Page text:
Labels on medicines and poisons

All medicines and poisons containers must be labelled so as to clearly identify the contents. This is important to prevent inadvertent consumption and poisoning. Labels must meet uniform Australian standards on text size, language and warnings.

Labels on poisons

Poisons must be labelled in accordance with Part 2 of the Standard for the Uniform Scheduling of Medicines and Poisons (SUSMP) (external site).

The SUSMP stipulates that labels must be in English and there are also rules about the size and visibility of the words printed on labels.

Poisons for use by consumers must be labelled with the appropriate signal heading (Caution for Schedule 5 and Poison for Schedule 6), the words “Keep out of reach of children”, the names, strength and quantity of the poisons in the product, relevant first aid and safety directions and the name and street address of the manufacturer or distributor in Australia. Certain poisons will require additional information on their labels.

Registered pesticides, including home garden products, will have labels approved by the Australian Pesticides and Veterinary Medicines Authority (APVMA).

Poisons that will only be supplied for use in industrial or manufacturing workplaces, laboratories or dispensaries, are allowed to be labelled in accordance with WorkSafe requirements instead of SUSMP requirements (see Department of Commerce (external site) for further information).
Dispensing labels

Prescription medicines and controlled drugs supplied to patients by both pharmacists and prescribers (including veterinary surgeons) must be labelled in accordance with Appendix L of the Standard for the Uniform Scheduling of Medicines and Poisons (SUSMP) (external site).

Labels must be in English and include the following information:

  • “KEEP OUT OF REACH OF CHILDREN” (in red on a white background)
  • generic or brand name of the medicine
  • strength and form of the medicine
  • directions for use
  • total quantity in the container
  • patient name
  • name, address and telephone number of the supplying pharmacy/ prescriber
  • date of supply.

Pharmacists must also include the prescription reference number corresponding to the record made in their dispensing system.

Where the medicine is supplied for an animal, the species of animal and the name of the animal’s owner must be on the label as well as the words “FOR ANIMAL TREATMENT ONLY”.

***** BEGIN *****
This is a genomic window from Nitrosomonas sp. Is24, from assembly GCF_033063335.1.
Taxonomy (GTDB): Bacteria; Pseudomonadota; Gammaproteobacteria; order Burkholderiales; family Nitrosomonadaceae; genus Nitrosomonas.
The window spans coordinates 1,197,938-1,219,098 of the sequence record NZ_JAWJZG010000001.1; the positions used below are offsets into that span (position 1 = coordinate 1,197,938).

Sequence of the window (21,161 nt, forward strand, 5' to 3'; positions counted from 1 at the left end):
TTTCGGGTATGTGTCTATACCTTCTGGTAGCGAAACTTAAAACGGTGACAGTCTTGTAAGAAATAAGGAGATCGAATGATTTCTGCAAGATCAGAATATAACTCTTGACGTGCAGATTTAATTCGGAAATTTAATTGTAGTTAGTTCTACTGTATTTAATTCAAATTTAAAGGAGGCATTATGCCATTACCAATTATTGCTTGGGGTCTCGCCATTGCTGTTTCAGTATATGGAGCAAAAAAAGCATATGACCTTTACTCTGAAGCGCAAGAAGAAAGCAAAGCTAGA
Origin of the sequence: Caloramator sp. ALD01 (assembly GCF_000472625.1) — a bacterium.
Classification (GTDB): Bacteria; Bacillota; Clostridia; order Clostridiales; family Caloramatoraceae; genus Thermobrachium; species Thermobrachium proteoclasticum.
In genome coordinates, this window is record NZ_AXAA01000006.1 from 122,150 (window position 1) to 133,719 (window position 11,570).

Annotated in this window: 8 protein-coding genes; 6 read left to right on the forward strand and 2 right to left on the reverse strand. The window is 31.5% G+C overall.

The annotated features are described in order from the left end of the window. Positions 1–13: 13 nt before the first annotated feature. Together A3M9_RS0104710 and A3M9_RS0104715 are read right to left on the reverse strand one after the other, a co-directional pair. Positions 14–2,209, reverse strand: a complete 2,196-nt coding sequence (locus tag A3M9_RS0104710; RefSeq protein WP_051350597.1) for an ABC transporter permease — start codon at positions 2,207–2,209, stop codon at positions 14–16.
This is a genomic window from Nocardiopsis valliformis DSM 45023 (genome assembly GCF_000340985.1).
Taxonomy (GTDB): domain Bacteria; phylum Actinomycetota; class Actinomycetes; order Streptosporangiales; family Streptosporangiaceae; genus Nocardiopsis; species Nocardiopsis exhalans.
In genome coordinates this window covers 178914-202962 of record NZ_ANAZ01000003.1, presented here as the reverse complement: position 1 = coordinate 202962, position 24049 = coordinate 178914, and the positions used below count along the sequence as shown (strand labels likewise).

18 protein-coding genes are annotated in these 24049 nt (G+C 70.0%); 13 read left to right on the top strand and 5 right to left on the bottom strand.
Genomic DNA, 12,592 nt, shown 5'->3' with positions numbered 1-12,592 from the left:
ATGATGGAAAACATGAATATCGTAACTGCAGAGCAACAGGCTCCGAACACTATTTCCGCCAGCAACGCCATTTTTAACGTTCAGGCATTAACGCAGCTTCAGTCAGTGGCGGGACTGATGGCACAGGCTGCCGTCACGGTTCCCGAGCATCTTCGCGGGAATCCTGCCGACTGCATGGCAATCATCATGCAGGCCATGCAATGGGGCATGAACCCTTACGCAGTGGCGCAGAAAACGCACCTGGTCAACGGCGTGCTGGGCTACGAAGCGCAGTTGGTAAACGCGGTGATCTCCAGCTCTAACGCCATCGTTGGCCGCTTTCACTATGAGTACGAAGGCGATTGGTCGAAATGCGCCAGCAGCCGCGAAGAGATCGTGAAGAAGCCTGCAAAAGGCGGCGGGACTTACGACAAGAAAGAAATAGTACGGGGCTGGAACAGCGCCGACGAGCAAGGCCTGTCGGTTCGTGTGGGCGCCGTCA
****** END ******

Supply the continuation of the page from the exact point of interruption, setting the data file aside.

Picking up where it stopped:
Where the medicine is for topical use, the words “FOR EXTERNAL USE ONLY” or “POISON” must be added (in red on a white background).

Some medicines also require additional label warnings. For example, oral retinoids must have warnings about becoming pregnant.

Sedation warnings

Medicines listed in Appendix K of the SUSMP (exernal site) must be labelled with a sedation warning when supplied to patients. Pharmacy cautionary advisory label 1 or label 1A should be used.

Medicines for use only within a hospital or health care facility (for example, for administration to inpatients) do not require this additional label.

Labels on medicines

Medicines supplied by manufacturers and wholesalers must be labelled in accordance with Part 2 of the Standard for the Uniform Scheduling of Medicines and Poisons (SUSMP) (external site).

Human medicines supplied across Australia will have labels approved by the Commonwealth Therapeutic Goods Administration (TGA). Similarly, veterinary drugs will be labelled in accordance with the requirements of the Australian Pesticides and Veterinary Medicines Authority (APVMA).

Over the counter medicines

Medicines in Schedule 2 and Schedule 3 should be supplied in the manufacturer’s original pack with all warnings and dosage instructions visible.

Pseudoephedrine products must be labelled with the name and address of the supplying pharmacy and the transaction code generated by Project STOP.

More information

Medicines and Poisons Regulation Branch
Mailing address: PO Box 8172, Perth Business Centre, WA 6849
Phone: 9222 6883
Email: poisons@health.wa.gov.au